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School of learning

I was supposed to go to university when I left school but I struggled to see the point. I was 19 and I did not think that I was mature enough to understand what I was doing and I know what would have happened if I had gone.

Instead, my financial services career – which has spanned nearly 20 years to date – was triggered by my old music teacher.

I happened to bump into her one day and she told me that her son, who worked for the Prudential, had been promoted. That left his agency job up for grabs and she thought I would be good at it because I spent more time talking rather than learning as a pupil.

Before I knew it, I was working as a district agent for the Pru in my home-land of Northern Ireland. It was the old-fashioned bicycle clips around the ankles type of job, except that we had cars instead of bicycles. I went from door to door, collection book in hand, collecting premiums and making appointments for the life inspector and general branch inspector. It was brilliant. In my first year, I earned over £23,000 instead of attending university. I think my strength was that I got on with everybody. I do try and listen and I can empathise with people and get on with them.

After doing well as a district agent, the Pru encouraged me to become an in-house training consultant in London, which I did in 1991. I stayed there for nearly a year and a half before returning to Northern Ireland to take my training skills on the road, helping to embed the training in the field.

I was also like a peace mediator, mediating peace between the sales-people and head office as they implemented their change program to a direct salesforce, called Scenario 3.

I stayed at the Pru, working my way up the ranks until the new millennium and at the age of 31 saw me enter the role of looking after Northern Ireland as area manager.

But in September 2001, the Pru closed its direct salesforce and I, along with a couple of Pru colleagues, joined Inter-Alliance, where I became a regional manager. I stayed with Inter-Alliance for a year, becoming a fully qualified IFA during that time.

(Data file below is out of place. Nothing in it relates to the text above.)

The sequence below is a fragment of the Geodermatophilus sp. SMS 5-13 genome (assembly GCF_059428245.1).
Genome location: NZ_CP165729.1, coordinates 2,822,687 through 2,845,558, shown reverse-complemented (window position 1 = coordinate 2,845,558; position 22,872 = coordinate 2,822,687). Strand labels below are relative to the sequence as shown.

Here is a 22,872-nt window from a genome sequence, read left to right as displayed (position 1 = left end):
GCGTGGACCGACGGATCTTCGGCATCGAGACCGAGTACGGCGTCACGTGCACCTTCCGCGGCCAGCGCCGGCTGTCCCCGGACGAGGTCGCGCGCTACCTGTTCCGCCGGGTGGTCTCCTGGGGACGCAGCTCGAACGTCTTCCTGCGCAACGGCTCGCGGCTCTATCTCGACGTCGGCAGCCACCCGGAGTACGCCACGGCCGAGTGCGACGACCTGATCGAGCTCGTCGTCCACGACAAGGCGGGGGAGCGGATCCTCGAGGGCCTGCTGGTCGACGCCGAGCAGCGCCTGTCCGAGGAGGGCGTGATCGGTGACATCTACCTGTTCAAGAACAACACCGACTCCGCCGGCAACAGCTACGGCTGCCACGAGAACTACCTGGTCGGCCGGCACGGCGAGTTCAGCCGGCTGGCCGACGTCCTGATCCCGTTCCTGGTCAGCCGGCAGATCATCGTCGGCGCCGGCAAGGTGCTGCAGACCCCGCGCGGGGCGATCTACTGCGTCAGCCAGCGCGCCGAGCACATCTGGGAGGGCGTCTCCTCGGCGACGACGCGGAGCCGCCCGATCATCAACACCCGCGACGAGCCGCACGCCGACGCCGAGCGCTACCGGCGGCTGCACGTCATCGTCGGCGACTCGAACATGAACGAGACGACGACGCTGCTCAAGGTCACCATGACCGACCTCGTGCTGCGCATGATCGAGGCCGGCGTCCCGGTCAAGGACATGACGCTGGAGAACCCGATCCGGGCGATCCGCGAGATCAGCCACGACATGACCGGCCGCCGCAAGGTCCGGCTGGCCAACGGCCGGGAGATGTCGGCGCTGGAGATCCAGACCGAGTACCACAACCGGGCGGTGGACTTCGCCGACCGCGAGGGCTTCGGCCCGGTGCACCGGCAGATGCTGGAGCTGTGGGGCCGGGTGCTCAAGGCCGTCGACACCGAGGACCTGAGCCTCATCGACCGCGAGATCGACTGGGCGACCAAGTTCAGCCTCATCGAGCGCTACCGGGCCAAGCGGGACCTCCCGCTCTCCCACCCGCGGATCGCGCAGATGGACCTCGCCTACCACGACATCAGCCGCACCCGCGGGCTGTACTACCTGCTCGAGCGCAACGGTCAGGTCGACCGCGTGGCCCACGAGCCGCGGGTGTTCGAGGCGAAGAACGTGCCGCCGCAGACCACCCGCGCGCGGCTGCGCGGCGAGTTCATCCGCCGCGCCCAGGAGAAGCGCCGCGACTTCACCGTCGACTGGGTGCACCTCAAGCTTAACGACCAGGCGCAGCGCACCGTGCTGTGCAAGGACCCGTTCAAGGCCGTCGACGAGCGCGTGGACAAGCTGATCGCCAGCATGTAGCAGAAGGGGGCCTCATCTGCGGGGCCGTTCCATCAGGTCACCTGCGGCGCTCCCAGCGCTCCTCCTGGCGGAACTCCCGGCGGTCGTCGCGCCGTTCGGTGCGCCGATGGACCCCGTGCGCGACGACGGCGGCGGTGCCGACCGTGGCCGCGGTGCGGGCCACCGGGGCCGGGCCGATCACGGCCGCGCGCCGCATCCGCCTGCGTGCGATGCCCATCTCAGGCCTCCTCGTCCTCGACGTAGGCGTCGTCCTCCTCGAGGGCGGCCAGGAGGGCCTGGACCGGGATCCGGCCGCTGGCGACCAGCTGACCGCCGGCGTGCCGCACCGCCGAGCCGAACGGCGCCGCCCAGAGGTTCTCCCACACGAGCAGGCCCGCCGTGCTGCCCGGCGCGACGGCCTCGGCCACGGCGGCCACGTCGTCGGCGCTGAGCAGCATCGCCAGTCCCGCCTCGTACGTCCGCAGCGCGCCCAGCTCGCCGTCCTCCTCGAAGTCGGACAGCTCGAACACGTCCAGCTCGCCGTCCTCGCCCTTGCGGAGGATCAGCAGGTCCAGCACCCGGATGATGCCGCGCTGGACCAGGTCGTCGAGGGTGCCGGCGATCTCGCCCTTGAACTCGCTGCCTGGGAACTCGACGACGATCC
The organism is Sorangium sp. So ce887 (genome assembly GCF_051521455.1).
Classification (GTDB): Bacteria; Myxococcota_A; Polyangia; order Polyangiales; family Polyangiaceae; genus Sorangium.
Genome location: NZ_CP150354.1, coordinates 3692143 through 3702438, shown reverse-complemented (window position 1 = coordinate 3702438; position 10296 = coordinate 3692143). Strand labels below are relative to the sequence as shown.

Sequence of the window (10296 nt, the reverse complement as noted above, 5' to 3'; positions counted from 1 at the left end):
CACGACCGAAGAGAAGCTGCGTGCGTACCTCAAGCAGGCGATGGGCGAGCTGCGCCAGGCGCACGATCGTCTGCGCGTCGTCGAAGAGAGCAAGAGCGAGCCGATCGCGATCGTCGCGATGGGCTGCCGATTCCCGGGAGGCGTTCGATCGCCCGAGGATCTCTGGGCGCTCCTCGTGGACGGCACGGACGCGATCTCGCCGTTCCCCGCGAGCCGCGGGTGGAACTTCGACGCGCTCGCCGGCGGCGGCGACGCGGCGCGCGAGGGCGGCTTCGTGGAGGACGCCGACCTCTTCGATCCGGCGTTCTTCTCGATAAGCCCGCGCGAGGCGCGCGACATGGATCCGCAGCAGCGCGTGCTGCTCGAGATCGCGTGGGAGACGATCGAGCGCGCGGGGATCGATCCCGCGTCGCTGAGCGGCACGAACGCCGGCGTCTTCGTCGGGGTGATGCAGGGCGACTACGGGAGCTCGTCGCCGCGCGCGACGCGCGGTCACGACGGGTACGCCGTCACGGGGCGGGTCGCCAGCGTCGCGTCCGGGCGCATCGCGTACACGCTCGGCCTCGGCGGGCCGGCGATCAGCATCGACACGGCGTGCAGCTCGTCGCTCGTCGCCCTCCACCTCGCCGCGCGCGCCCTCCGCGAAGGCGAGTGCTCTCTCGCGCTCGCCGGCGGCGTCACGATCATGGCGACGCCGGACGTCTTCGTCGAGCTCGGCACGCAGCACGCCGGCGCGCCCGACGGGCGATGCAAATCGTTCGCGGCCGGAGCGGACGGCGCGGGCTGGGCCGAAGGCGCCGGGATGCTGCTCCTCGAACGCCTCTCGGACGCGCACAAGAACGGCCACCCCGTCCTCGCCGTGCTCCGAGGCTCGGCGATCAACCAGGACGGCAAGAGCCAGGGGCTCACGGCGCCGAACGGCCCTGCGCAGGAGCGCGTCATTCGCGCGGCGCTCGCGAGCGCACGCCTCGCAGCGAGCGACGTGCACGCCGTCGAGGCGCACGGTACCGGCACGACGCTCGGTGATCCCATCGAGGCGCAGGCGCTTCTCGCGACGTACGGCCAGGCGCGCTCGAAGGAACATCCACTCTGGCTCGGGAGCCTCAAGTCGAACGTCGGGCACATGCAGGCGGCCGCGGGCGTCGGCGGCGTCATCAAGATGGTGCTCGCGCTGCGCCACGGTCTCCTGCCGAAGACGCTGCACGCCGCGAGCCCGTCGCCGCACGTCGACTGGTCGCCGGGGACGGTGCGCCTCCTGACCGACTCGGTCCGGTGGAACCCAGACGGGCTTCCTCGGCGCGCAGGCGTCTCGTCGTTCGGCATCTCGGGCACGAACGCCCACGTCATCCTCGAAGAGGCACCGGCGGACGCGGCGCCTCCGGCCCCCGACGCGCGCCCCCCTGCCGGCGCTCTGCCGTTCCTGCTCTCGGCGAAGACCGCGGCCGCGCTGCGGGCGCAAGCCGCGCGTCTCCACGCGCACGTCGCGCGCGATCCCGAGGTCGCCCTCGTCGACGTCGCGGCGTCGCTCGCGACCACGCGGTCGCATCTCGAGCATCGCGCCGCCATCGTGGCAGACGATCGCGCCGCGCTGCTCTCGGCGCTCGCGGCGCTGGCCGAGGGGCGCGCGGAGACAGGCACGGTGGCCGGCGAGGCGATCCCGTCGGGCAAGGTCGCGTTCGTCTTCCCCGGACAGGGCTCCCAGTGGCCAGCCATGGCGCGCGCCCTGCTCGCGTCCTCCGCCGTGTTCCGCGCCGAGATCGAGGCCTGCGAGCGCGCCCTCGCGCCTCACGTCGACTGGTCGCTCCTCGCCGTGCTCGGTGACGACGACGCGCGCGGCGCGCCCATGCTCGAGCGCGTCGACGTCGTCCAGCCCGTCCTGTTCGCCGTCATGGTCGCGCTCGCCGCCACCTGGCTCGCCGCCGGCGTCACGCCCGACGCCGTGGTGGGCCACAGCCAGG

But when Inter-Alliance started to restructure, I decided to resign and move on.

At that point, Positive Solutions was one of the few companies around that were willing to readily show me their accounts and furthermore they were profitable. I had an interview with them and decided that was the future.

At that stage, PosSol did not have an operation in Northern Ireland. But myself as recruiter and three IFAs started out here in 2002. Now we are a 65-strong team turning over between £350,000 and £400,000 each month.

While I started out in recruitment for PosSol with the title of business consultant, last year, I was promoted to become an assistant director for the firm heading recruitment across the UK.

I do everything in this role. I solve problems, I make problems although I try to solve more problems than I make. I recruit the recruiters if I can find good ones and I motivate the IFAs to find people for us to interview. I have stayed in financial services because every day is different.

The way I am, if the thing does not naturally change, I will change it anyway. A change is as good as a rest. I cannot do the same old thing every day. I also believe in what I am doing. I believe passionately that there is no better place for someone to be an adviser than here for what they get for their money.

The whole philosophy is for advisers to concentrate on clients and give those clients a better service based on the use of technology. The other thing is putting your money where your mouth is. If I was not going to be doing this role tomorrow morning, would I be an adviser for Pos Sol? Absolutely.

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